There is no evidence that senior public figures covered up allegations of child abuse in the 1980s and 90s, according to a report published today.
The report, carried out by NSPCC chief Peter Wanless and Richard Whittam QC at ministers’ request, looked at two previous reviews into the allegations and examined whether files alleging abuse between 1979-99 had been removed, destroyed or tampered with.
Peter Wanless said the investigation found no evidence of this, although he admitted that it could not guarantee that reports had been not been removed. He said there was “nothing specific” to suggest the Home Office had concealed widespread child abuse.
“We found nothing to support a concern that files had been deliberately or systematically removed or destroyed to cover up organised child abuse,” the Wanless report stated. But Wanless also told MPs that the files were “a mess”.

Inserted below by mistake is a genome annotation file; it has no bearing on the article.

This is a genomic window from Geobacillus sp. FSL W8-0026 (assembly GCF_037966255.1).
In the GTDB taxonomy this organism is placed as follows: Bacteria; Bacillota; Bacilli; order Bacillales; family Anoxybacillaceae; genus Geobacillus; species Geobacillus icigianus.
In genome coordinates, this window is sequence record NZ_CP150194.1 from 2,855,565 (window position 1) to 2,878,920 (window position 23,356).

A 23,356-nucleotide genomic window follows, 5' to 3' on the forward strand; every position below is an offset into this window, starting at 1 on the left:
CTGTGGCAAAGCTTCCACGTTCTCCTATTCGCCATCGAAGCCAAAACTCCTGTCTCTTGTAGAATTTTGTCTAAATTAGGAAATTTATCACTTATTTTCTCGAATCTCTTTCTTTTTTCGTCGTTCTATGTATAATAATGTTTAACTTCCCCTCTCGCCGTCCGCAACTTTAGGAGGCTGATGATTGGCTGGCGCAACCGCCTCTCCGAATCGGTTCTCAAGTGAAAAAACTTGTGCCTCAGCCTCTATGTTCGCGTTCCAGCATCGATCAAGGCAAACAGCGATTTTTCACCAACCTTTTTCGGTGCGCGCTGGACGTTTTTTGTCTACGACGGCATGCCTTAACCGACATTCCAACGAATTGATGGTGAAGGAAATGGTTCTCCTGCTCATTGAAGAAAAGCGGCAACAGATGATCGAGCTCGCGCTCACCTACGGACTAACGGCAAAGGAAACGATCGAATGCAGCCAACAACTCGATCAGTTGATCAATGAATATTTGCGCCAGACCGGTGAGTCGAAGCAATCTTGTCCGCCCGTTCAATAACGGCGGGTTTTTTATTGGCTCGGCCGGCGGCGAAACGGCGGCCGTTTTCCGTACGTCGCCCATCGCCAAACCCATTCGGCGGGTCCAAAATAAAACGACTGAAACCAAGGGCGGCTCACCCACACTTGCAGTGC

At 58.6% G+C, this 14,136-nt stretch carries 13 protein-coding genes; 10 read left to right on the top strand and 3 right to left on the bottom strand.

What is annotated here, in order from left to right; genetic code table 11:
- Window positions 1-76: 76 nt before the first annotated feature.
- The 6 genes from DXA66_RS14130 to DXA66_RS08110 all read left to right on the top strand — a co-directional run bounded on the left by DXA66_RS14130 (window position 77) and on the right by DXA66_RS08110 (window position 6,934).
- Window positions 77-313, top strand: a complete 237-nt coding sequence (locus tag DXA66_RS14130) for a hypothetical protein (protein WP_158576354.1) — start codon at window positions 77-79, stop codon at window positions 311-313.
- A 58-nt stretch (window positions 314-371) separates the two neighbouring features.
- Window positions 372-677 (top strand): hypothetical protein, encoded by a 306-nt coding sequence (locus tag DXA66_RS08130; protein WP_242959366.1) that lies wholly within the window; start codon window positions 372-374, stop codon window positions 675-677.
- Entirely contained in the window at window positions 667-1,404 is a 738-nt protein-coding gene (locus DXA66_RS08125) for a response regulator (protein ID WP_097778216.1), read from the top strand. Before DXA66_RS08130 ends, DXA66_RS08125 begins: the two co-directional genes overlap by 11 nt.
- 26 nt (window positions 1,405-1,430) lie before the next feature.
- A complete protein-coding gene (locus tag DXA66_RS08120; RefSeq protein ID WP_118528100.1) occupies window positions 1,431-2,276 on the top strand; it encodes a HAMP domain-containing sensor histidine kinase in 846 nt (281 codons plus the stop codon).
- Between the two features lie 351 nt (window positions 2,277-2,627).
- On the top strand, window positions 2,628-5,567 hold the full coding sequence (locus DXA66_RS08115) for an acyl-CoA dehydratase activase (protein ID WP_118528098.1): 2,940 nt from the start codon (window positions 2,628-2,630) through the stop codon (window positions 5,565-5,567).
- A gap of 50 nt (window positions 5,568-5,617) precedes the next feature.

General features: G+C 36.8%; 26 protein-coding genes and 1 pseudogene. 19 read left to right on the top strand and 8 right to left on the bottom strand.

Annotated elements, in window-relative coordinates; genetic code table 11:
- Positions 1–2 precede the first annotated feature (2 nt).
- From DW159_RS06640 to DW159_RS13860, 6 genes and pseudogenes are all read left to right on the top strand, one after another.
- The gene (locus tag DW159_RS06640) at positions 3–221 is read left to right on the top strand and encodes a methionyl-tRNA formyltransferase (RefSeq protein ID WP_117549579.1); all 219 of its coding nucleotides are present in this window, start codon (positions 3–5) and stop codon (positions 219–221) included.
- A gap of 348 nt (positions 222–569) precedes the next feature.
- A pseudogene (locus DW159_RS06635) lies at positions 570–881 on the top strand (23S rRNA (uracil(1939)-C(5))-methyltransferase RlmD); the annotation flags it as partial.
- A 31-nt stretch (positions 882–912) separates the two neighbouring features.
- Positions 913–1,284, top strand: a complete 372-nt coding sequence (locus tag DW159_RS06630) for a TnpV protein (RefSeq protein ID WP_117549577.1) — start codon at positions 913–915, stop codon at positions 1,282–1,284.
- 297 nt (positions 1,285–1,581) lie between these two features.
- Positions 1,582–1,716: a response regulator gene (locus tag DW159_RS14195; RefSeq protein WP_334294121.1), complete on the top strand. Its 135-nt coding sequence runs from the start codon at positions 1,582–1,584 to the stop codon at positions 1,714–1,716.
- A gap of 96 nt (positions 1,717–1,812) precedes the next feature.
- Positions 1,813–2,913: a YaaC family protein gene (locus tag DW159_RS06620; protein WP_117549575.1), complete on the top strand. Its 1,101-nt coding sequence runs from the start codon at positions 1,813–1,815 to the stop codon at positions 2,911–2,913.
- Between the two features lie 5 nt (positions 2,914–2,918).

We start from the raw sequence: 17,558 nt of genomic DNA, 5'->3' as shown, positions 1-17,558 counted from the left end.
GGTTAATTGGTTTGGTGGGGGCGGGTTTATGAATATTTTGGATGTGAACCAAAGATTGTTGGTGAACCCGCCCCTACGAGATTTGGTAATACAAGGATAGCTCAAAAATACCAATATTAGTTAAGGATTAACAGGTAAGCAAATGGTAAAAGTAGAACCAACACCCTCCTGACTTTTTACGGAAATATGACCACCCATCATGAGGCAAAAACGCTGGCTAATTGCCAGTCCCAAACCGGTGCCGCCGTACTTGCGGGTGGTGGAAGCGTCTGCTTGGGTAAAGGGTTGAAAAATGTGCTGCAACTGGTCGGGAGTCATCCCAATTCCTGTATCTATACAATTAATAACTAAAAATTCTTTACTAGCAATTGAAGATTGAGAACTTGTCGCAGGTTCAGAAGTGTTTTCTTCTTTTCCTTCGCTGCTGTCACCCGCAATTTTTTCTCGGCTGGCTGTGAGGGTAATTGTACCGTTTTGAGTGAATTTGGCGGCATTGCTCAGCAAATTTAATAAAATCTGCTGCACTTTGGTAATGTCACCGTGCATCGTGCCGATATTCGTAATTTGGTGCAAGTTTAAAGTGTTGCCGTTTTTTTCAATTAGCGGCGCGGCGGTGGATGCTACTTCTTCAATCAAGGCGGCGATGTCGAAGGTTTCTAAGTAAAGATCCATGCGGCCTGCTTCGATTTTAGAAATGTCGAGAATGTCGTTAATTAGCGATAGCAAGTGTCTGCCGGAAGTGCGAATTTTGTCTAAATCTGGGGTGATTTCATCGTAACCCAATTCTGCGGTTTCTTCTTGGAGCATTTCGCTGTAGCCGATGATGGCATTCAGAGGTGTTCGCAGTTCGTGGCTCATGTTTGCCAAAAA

Home secretary Theresa May promised further scrutiny, today telling the House of Commons that she had written to Wanless and Whittam to “seek further reassurance that the police and prosecutors acted appropriately upon receiving information”. She said she had also asked for similar reassurance about any information that was passed to the security service.
The report followed an internal Home Office inquiry found 114 files potentially relating to allegations of child abuse were missing.
Sir Tony Hawkhead, chief executive of Action for Children, said: “Whether abuse took place yesterday or 30 years ago, those who have suffered must be listened to and know that when they come forward, action will be taken.”